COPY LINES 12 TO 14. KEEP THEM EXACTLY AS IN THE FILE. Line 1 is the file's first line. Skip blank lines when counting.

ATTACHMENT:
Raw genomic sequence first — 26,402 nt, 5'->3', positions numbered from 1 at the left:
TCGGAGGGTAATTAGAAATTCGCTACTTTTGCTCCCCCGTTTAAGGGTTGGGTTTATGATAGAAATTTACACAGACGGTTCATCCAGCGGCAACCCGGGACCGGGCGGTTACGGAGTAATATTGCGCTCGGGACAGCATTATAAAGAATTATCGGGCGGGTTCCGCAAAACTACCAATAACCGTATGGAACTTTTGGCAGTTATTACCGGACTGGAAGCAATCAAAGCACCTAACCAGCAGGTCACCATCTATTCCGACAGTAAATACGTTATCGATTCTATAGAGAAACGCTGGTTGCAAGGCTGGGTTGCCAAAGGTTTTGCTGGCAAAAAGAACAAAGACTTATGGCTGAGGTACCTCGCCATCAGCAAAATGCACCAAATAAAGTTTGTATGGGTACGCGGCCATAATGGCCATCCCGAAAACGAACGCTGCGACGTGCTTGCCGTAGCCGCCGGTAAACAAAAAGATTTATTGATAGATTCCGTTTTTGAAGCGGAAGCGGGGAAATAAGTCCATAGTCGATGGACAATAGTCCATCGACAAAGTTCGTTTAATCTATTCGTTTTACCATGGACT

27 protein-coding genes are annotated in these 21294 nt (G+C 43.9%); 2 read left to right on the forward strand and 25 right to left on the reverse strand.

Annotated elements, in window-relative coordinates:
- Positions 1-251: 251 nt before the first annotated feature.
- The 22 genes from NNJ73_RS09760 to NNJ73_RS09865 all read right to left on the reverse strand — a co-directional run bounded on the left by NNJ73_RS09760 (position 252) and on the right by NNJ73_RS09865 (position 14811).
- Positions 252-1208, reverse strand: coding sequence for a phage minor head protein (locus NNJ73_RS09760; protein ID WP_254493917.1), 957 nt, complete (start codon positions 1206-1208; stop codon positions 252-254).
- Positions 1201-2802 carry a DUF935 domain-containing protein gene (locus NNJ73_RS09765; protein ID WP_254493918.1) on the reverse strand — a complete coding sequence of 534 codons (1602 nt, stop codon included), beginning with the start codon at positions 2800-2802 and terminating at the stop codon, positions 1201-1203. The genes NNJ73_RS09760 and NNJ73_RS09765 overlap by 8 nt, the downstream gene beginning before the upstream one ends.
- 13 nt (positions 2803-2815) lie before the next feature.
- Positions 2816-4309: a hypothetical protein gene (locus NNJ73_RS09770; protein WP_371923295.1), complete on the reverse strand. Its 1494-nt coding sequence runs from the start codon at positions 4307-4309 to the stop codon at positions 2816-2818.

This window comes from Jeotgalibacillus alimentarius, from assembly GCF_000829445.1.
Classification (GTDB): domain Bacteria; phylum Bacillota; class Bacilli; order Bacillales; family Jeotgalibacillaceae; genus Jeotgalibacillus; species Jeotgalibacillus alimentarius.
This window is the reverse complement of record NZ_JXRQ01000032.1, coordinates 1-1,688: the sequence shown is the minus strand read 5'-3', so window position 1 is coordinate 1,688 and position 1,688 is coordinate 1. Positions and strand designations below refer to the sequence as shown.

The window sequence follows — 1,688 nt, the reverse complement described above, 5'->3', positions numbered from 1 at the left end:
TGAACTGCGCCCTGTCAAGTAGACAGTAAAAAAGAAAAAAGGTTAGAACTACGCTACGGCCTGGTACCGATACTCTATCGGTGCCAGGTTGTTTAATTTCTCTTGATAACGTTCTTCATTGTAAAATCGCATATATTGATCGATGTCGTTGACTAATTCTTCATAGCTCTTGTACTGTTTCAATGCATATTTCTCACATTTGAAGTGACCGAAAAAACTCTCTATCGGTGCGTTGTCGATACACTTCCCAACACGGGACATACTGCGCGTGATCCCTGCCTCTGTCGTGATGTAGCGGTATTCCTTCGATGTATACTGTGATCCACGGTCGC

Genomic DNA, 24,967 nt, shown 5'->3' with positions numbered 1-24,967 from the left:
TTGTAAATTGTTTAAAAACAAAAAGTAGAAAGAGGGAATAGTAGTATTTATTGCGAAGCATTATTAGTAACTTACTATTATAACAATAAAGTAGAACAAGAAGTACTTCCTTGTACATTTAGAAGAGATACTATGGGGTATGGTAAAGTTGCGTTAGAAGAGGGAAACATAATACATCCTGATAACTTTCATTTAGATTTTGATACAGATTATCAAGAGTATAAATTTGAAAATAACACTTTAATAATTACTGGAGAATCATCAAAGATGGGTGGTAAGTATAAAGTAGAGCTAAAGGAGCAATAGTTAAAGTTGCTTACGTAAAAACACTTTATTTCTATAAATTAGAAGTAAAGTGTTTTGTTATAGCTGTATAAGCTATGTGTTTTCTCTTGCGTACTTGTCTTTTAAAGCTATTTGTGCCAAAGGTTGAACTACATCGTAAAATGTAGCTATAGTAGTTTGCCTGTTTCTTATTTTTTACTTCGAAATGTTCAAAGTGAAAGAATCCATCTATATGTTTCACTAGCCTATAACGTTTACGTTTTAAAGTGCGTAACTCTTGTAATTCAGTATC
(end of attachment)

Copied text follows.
Classification (GTDB): domain Bacteria; phylum Bacillota; class Bacilli; order Bacillales; family Jeotgalibacillaceae; genus Jeotgalibacillus; species Jeotgalibacillus alimentarius.
This window is the reverse complement of record NZ_JXRQ01000032.1, coordinates 1-1,688: the sequence shown is the minus strand read 5'-3', so window position 1 is coordinate 1,688 and position 1,688 is coordinate 1. Positions and strand designations below refer to the sequence as shown.

The window sequence follows — 1,688 nt, the reverse complement described above, 5'->3', positions numbered from 1 at the left end: